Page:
Integrated circuit chips been around to see a dozen or so presidents, some moon landings, several decades of wars, and a changing global landscape. They’ve also gotten much smaller in size since their beginning and are featured in manufacturing of all-but-every electronic built today. These are most commonly known as microchips and we are currently experiencing a global crisis of supply. In its most basic form, a microchip is essentially an electronic circuit or series of circuits that rest upon a semiconductor base, very often silicon or a silicon-derivative. With demand at all time highs and manufacturing stunted, there is a predictable mess of a global chip shortage brewing.
What’s being affected?
Almost everything involving electronics. (There are some items that are produced using discrete components, such as boutique audio equipment, but this is a very small percentage in the scheme of “electronics”.) Certainly availability of PCs and mobile devices is or will be affected, but also items that may not be as evident at first glance such as cars, home appliances, televisions, and other “smart” devices.
What caused this?
In simplest terms, COVID-19 is the primary driver. The virus itself, of course, did not consume electronics but rather was the first domino that fell. Quarantines reduced working hours of production, creating a shortfall of supply. In response, several companies increased their orders and stock of the various chips was quickly drained. Additionally, partially due to increased digitization of our daily lives, but certainly accelerated by quarantines and less social activities, consumer demand for electronics including TVs, mobile devices, PCs, and gaming consoles skyrocketed. Additionally, business purchases increased as many businesses changed their day-to-day working model as folks engaged in work from home. (Selfless plug: Is your business working safely from home? Here are some keys to making sure you are.)
Political factors come in to play as well. While the US consumes almost 50% of the world’s microchips, it produces less than 15%. This reliance on importation opens to door to supply turbulence with embargoes, isolationist trade policies, and other unnatural market factors which have all played in to the supply crisis in at least a small way.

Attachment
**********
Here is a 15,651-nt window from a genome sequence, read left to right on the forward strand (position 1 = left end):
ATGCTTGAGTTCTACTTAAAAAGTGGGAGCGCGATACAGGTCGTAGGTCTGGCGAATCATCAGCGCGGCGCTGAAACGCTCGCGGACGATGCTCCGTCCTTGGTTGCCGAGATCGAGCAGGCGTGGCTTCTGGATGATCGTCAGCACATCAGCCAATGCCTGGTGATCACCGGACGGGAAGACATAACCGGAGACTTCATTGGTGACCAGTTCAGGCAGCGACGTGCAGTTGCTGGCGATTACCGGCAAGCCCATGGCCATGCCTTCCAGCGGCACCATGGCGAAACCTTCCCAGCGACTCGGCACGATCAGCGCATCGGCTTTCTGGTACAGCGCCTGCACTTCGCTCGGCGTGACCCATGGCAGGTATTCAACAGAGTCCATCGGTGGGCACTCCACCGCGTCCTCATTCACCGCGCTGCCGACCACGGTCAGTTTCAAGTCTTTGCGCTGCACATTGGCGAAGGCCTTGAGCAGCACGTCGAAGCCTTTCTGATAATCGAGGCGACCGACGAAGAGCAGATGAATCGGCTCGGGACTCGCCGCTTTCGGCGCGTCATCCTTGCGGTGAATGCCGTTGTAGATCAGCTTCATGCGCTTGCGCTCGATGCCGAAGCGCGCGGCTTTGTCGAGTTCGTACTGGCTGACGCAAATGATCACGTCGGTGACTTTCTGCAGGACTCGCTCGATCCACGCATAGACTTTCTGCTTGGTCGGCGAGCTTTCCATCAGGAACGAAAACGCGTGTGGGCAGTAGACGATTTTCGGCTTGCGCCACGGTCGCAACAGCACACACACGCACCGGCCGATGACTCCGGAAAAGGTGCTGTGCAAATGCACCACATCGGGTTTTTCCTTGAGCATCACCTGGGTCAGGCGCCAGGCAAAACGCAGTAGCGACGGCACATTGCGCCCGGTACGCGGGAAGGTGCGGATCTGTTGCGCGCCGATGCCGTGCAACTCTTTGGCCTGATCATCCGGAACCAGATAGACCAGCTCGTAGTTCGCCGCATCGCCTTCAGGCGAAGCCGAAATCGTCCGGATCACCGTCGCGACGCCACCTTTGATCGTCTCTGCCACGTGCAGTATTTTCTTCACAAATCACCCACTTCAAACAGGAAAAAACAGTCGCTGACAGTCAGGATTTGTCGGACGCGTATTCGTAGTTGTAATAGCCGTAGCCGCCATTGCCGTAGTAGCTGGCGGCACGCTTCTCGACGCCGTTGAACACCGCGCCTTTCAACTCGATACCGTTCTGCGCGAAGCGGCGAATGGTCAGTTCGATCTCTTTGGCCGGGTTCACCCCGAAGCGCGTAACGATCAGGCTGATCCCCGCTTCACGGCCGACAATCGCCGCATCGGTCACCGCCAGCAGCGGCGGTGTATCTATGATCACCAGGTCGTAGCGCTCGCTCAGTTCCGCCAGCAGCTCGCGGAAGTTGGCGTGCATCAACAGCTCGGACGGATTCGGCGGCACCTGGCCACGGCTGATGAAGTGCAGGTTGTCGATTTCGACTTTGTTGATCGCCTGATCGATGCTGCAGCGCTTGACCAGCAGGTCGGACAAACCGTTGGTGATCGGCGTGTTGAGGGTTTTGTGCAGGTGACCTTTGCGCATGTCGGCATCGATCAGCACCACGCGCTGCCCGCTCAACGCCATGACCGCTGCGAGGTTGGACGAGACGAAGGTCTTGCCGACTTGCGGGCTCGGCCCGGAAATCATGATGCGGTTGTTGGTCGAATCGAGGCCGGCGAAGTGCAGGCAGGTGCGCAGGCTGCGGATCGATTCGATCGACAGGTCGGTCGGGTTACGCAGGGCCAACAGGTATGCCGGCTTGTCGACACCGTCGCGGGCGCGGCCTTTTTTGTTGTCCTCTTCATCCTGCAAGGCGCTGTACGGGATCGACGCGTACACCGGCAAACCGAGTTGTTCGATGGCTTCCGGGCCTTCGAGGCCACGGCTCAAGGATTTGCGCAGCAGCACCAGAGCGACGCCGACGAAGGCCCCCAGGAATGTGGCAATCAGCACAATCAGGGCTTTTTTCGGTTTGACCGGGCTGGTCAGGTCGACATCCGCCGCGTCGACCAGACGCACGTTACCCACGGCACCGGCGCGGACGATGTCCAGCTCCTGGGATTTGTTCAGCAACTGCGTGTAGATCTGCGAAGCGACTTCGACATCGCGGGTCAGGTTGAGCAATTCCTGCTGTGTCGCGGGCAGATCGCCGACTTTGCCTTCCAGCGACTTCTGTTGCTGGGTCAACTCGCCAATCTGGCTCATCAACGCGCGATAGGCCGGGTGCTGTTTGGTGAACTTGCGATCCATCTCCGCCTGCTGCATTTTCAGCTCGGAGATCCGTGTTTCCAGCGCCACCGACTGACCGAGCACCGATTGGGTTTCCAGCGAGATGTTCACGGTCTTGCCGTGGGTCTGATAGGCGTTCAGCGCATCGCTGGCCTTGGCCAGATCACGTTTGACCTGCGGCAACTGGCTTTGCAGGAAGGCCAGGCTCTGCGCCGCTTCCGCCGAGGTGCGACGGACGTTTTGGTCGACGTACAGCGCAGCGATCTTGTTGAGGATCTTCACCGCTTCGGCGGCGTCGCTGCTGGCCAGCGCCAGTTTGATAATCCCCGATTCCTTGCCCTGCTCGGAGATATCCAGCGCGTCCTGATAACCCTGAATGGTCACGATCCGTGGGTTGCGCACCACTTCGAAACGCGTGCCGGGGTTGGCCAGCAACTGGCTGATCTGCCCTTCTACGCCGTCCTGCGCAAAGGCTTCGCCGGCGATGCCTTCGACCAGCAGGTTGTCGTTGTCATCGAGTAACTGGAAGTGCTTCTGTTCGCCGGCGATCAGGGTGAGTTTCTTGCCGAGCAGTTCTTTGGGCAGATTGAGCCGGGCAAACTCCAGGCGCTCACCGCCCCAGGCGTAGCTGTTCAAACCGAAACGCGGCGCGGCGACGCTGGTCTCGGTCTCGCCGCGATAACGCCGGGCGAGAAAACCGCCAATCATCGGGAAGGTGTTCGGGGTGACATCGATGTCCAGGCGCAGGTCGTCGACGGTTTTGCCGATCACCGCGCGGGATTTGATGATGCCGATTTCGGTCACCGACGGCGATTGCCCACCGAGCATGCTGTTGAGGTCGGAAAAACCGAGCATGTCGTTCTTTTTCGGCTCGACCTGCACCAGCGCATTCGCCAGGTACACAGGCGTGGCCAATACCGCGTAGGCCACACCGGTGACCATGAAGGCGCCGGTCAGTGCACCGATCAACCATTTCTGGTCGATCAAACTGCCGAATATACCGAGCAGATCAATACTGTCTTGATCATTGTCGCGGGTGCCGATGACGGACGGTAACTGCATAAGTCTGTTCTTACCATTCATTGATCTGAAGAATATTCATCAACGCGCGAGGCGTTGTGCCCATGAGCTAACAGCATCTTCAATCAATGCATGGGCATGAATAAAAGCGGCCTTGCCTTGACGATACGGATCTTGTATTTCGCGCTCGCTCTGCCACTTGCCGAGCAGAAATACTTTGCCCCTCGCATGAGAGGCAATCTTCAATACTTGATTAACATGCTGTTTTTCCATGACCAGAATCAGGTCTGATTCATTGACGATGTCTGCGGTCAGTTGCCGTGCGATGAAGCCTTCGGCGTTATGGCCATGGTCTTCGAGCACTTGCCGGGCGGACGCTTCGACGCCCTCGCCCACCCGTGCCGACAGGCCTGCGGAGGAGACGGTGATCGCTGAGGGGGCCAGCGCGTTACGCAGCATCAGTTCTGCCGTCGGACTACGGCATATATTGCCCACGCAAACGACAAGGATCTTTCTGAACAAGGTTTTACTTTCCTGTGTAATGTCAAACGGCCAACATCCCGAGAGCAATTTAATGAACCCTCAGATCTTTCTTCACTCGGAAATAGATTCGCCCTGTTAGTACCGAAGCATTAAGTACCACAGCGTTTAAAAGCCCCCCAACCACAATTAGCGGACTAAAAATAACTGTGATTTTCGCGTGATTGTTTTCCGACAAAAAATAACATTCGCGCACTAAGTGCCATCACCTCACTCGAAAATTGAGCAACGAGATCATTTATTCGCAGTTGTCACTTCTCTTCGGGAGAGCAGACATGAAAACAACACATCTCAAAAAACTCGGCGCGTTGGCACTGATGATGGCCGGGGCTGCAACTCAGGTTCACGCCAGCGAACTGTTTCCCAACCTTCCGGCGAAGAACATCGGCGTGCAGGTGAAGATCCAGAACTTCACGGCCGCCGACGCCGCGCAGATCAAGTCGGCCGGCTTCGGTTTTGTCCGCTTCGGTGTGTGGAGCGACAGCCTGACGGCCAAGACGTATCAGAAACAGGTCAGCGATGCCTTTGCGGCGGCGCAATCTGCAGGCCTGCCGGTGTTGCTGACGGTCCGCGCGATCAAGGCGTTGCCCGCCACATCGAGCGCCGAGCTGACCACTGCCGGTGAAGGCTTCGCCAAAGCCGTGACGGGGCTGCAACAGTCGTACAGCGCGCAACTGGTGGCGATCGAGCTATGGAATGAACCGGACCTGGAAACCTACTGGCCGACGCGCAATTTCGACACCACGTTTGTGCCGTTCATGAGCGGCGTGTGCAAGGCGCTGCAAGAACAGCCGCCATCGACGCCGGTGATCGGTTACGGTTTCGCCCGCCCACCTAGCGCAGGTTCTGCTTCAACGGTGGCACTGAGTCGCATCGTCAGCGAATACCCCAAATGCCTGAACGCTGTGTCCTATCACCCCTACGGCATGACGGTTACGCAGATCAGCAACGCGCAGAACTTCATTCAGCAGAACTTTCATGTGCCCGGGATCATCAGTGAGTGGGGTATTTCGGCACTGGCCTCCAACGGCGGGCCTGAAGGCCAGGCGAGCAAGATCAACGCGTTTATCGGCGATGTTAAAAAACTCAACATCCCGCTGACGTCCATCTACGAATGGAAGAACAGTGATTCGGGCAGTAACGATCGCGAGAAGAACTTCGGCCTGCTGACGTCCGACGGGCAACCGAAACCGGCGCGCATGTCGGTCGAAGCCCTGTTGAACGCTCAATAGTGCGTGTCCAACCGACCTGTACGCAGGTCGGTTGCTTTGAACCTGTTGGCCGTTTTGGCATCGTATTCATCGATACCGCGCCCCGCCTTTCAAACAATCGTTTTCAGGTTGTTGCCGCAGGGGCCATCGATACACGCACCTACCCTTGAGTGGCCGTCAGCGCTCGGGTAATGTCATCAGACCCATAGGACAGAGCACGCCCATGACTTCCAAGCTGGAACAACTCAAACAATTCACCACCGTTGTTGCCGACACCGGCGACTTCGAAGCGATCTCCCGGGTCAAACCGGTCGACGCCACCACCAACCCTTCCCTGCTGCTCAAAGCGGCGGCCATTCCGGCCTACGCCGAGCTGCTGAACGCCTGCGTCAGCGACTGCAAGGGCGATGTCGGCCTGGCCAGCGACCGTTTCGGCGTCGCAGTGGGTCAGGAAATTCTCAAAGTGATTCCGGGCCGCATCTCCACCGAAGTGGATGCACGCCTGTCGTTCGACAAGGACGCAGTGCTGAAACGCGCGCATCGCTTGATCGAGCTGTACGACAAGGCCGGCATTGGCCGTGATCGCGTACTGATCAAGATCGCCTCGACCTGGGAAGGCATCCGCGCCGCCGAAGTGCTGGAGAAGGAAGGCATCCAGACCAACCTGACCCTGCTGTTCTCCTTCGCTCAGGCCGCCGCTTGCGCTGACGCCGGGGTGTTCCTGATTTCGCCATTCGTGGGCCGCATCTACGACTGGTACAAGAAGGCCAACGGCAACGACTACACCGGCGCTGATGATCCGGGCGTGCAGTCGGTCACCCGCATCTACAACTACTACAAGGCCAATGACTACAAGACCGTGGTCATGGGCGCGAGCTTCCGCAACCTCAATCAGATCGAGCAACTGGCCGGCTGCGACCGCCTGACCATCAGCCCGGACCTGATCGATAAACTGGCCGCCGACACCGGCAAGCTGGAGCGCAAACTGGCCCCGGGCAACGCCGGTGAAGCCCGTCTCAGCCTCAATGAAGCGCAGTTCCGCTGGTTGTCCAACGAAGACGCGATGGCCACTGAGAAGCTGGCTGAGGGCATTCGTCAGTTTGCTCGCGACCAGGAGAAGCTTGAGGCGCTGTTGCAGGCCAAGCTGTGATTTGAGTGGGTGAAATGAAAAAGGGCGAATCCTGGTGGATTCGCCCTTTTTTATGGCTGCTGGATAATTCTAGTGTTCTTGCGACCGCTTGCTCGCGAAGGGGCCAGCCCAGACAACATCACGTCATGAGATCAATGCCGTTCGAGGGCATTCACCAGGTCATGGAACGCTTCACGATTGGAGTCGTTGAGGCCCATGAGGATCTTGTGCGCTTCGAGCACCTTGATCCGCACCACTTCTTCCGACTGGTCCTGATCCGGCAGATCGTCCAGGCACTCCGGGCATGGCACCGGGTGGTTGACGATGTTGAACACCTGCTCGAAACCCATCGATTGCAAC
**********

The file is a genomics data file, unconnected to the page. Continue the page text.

So, then, what is being done?
Different strategies are being worked on by both private and public entities to combat the global chip shortage. Unfortunately, it’s not as simple as snapping one’s fingers and increasing production. Factories equipped to manufacture these items often cost in the billions, and thus are a long term investment. Still, some companies, such as Intel and Taiwanese Semiconductor Manufacturing Co. (or TSM, as the company is mercifully and commonly referred to) have plans to build additional factories. But this will take time. The US Administration is working on legislation to subsidize chip production nationally, as is the Chinese government.
What does this mean for you?
This will affect SMB in many ways, especially—but not exclusively—when it comes to IT. (For example, if the business or organization exists in a manufacturing vertical dealing with electronics, IT may not be the primary concern!) Boiled down, lower supply equals higher demand. Higher demand equals higher costs. Companies may have to look outside their normal standards to find similar products for workstations or peripherals, for example. Hardware orders may take (sometimes significantly) longer to be fulfilled by vendors, and IT projects may be delayed.
This highlights a need for proper planning and perhaps some additional padding in IT budgets specific to integration projects. A company’s decision makers may need to weigh the real cost of moving forward now and paying a little more versus the opportunity cost of waiting.
If you need some assistance with budgeting or planning, contact us! Even better, come on board as a contract customer! We offer our customers periodic business reviews which can help in dealing with unforeseen events such as this, and help your company stay on focus while we worry about the stormy seas of—in this case—global chip shortages.